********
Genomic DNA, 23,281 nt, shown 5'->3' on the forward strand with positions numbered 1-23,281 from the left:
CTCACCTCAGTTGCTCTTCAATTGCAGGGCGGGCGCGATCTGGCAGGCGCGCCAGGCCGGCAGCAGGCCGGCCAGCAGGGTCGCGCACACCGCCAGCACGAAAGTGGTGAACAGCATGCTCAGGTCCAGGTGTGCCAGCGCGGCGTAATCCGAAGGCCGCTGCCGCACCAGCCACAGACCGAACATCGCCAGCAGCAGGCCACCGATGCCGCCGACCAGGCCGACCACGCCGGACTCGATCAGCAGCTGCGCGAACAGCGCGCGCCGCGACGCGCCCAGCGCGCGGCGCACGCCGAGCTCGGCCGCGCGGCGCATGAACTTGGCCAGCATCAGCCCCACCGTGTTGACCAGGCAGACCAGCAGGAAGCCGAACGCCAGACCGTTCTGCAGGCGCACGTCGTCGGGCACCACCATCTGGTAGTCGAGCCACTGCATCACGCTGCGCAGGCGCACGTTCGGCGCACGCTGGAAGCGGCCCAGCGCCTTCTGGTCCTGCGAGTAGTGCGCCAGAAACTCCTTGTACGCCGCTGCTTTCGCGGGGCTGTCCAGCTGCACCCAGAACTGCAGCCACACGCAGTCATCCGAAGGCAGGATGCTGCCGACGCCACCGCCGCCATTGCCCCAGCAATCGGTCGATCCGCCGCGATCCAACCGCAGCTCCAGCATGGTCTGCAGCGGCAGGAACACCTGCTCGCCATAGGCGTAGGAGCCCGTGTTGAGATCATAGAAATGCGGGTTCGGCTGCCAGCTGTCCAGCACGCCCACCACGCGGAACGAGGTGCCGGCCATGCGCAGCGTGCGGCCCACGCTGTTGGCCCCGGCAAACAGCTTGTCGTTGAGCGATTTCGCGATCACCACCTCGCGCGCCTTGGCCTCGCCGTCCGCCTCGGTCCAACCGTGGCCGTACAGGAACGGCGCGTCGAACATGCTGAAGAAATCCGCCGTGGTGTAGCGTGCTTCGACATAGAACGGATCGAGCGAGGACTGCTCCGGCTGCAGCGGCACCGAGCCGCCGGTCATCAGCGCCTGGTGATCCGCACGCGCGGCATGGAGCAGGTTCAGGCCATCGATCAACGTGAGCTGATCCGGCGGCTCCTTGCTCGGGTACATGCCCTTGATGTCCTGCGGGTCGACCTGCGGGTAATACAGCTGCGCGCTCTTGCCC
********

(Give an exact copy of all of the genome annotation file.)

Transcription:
Genomic DNA, 23,281 nt, shown 5'->3' on the forward strand with positions numbered 1-23,281 from the left:
CTCACCTCAGTTGCTCTTCAATTGCAGGGCGGGCGCGATCTGGCAGGCGCGCCAGGCCGGCAGCAGGCCGGCCAGCAGGGTCGCGCACACCGCCAGCACGAAAGTGGTGAACAGCATGCTCAGGTCCAGGTGTGCCAGCGCGGCGTAATCCGAAGGCCGCTGCCGCACCAGCCACAGACCGAACATCGCCAGCAGCAGGCCACCGATGCCGCCGACCAGGCCGACCACGCCGGACTCGATCAGCAGCTGCGCGAACAGCGCGCGCCGCGACGCGCCCAGCGCGCGGCGCACGCCGAGCTCGGCCGCGCGGCGCATGAACTTGGCCAGCATCAGCCCCACCGTGTTGACCAGGCAGACCAGCAGGAAGCCGAACGCCAGACCGTTCTGCAGGCGCACGTCGTCGGGCACCACCATCTGGTAGTCGAGCCACTGCATCACGCTGCGCAGGCGCACGTTCGGCGCACGCTGGAAGCGGCCCAGCGCCTTCTGGTCCTGCGAGTAGTGCGCCAGAAACTCCTTGTACGCCGCTGCTTTCGCGGGGCTGTCCAGCTGCACCCAGAACTGCAGCCACACGCAGTCATCCGAAGGCAGGATGCTGCCGACGCCACCGCCGCCATTGCCCCAGCAATCGGTCGATCCGCCGCGATCCAACCGCAGCTCCAGCATGGTCTGCAGCGGCAGGAACACCTGCTCGCCATAGGCGTAGGAGCCCGTGTTGAGATCATAGAAATGCGGGTTCGGCTGCCAGCTGTCCAGCACGCCCACCACGCGGAACGAGGTGCCGGCCATGCGCAGCGTGCGGCCCACGCTGTTGGCCCCGGCAAACAGCTTGTCGTTGAGCGATTTCGCGATCACCACCTCGCGCGCCTTGGCCTCGCCGTCCGCCTCGGTCCAACCGTGGCCGTACAGGAACGGCGCGTCGAACATGCTGAAGAAATCCGCCGTGGTGTAGCGTGCTTCGACATAGAACGGATCGAGCGAGGACTGCTCCGGCTGCAGCGGCACCGAGCCGCCGGTCATCAGCGCCTGGTGATCCGCACGCGCGGCATGGAGCAGGTTCAGGCCATCGATCAACGTGAGCTGATCCGGCGGCTCCTTGCTCGGGTACATGCCCTTGATGTCCTGCGGGTCGACCTGCGGGTAATACAGCTGCGCGCTCTTGCCC